Western Russian fortresses
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The Western Russian fortresses are a system of fortifications built by the Russian Empire in Eastern Europe in the early 19th century. The fortifications were constructed in three chains at strategic locations along Russia's western border, primarily to combat the threat of Prussia (later Germany) and Austria-Hungary, and to establish Russian rule in new western territories. By the late 19th century the fortifications were obsolete and the system became defunct by the collapse of the Russian Empire in 1917.
1830 Polish threat
During 1830–1831, the Russian Empire under the rule of Tsar Nicholas I crushed the November Uprising, a Polish revolt against Russian authority over the Kingdom of Poland, at the time Russia's westernmost territory that shared borders with other powerful European empires such as Austria-Hungary and Prussia. The Kingdom of Poland, which until then maintained a large degree of autonomy, had its constitution abolished and was placed under the direct rule of Russia. To maintain secure control over the lands and to suppress any future revolts that might occur here, Nicholas I assigned his prominent military engineers to design a reliable system of fortifications in this part of Europe. The endorsed project included construction of new fortifications and reconstruction of the old fortresses within 10 to 15 years.
Construction and development
The project included three lines of fortresses:
- The first line, called the Defense line of the Kingdom of Poland, crossed Poland north-south, consisting of the Modlin fortress, the Warsaw Citadel, and the fortress in Ivangorod (presently Dęblin).
- The second line along the Bug River included Brest-Litovsk fortress.
- The third line was running north–south over 1,000 kilometers (620 mi) east of the first one across the present-day Latvia, Belarus and Ukraine, it consisted of the Dinaburg fortress in Dvinsk (now Daugavpils), the Babruysk fortress, and the Kiev fortress.
The extensive size of the Russian system led to high costs of construction and maintenance, and work on the fortifications slowed in the 1840s, leading to some fortress never being completed. The importance of the forts as military garrisons declined over the following decades, with some being used as prisons or warehouses in addition to barracks.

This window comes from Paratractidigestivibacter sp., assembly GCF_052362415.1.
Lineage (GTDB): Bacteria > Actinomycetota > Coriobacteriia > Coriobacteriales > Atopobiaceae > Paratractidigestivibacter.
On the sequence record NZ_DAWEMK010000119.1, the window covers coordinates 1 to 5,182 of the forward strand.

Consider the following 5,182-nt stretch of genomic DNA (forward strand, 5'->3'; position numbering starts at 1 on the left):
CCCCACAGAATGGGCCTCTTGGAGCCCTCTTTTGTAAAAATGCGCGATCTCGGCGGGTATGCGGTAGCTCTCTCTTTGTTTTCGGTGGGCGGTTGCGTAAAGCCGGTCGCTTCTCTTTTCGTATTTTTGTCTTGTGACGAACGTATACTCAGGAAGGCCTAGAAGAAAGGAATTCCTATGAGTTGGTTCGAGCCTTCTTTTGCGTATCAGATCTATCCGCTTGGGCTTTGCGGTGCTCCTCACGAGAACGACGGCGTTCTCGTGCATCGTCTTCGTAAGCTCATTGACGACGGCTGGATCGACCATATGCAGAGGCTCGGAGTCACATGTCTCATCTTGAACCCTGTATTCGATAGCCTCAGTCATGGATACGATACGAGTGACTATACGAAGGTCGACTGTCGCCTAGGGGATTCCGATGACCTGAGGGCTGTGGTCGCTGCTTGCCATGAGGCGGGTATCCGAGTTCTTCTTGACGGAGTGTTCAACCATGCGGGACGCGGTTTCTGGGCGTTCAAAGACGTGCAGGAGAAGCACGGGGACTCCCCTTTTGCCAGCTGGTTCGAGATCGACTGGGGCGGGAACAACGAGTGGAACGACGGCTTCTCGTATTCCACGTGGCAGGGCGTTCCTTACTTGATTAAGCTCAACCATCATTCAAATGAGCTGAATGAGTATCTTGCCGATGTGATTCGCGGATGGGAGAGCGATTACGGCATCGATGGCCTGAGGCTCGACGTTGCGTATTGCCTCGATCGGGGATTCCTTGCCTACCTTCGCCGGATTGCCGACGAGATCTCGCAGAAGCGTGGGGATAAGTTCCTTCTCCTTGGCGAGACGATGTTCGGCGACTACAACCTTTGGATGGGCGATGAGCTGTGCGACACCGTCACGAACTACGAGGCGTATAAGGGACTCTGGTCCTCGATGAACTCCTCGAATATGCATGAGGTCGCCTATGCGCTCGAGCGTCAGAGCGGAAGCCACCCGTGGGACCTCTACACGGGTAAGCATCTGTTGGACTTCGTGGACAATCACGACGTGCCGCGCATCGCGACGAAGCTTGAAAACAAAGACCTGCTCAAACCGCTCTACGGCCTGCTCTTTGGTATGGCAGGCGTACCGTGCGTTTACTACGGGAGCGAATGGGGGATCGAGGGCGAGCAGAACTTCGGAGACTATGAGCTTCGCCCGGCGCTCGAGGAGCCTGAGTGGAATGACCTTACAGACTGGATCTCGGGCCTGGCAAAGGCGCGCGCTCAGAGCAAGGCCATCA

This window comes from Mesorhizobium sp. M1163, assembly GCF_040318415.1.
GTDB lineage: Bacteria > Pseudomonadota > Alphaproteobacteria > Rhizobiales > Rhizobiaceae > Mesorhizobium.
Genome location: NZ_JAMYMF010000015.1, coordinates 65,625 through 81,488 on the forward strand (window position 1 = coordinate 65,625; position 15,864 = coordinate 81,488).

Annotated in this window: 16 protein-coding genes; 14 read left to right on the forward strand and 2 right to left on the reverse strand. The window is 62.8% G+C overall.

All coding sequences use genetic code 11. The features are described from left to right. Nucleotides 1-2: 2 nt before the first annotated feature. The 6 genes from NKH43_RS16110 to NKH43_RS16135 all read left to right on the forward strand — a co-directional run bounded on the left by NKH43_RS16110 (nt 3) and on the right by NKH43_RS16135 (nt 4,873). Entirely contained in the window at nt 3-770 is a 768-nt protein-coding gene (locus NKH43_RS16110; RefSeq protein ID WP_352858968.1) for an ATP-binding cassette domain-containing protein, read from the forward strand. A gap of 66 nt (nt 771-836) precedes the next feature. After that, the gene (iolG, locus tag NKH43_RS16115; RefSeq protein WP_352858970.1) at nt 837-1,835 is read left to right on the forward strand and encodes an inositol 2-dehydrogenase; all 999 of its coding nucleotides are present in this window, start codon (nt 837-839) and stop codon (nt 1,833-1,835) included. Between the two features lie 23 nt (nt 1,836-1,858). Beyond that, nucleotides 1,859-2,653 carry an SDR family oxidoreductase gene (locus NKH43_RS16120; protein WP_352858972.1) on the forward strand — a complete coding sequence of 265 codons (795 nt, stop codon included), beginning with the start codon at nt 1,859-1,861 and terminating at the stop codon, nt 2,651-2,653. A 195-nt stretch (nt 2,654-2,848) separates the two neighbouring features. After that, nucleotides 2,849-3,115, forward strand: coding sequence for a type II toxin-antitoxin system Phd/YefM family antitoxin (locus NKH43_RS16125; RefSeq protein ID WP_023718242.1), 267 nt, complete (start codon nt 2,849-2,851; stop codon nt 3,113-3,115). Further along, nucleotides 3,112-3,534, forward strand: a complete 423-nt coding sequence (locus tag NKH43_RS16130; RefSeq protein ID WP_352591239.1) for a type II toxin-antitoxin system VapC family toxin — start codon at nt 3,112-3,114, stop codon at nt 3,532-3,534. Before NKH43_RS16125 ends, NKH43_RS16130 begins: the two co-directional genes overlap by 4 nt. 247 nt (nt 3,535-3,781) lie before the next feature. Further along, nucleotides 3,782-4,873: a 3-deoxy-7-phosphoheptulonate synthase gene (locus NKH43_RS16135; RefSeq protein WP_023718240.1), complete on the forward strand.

The Franco-Prussian War from 1870 to 1871 demonstrated to the Russians the vulnerability of the fortification system when the French cities of Paris, Metz, and Sedan were taken by the Prussians despite being protected by similar system. New rifled artillery with longer range, greater accuracy, and explosive shells of greater destructive power effectively rendered the Russian fortifications obsolete.
German threat and First World War
When relations between Germany and Russia deteriorated in the 1880s the fortifications saw a resurgence of importance, with the Russians modernizing some of them and adding new modern fortresses in between the old ones. In 1905, the defeat of Russia in the Russo-Japanese War caused a rethinking of military strategy, in particular the idea of concentrating forces in the interior away from the borders before hostilities began to gain popularity, eliminating the need for a chain of border fortresses.
In 1909, General Vladimir Sukhomlinov, the new War Minister for the Russian Empire, planned to demolish the western fortress system believing the forts were obsolete. Sukhomlinov's plan was overruled by a vote in the Imperial Duma, instead it was decided to strengthen and expand the system instead, and construction of the new forts was still happening at the outbreak of World War I in 1914. When Russia was invaded by Germany the following year, construction of the forts was rushed with the intention of being holdouts behind German lines, but many of the fortifications were quickly captured by German troops. The collapse of the Russian Empire in 1917 rendered the fortress system effectively useless as much of it was now located in independent countries such as the Second Polish Republic and the Baltic states.
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